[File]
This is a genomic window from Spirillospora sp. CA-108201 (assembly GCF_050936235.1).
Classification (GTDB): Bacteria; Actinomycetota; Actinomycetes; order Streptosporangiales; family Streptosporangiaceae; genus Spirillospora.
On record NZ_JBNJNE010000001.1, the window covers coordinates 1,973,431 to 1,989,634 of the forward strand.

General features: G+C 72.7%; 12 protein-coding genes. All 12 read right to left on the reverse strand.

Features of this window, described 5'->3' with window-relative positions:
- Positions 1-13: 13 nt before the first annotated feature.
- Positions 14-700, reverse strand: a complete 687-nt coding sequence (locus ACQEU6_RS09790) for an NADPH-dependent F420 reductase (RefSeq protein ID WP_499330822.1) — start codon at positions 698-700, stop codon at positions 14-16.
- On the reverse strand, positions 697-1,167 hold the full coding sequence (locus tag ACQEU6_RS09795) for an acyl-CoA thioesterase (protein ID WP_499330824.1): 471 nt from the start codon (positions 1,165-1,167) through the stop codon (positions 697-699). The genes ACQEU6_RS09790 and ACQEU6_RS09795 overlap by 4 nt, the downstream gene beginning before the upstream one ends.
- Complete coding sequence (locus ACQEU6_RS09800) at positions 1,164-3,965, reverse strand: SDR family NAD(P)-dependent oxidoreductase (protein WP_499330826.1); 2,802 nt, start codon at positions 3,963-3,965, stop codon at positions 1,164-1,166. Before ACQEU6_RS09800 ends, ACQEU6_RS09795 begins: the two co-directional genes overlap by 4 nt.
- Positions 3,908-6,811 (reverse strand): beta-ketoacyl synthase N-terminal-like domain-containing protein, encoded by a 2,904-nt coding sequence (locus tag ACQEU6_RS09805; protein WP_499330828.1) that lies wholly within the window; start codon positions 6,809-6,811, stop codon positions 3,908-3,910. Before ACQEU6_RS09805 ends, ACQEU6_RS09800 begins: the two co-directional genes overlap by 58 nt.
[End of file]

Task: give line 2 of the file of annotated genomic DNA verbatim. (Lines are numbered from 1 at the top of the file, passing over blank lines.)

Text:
Classification (GTDB): Bacteria; Actinomycetota; Actinomycetes; order Streptosporangiales; family Streptosporangiaceae; genus Spirillospora.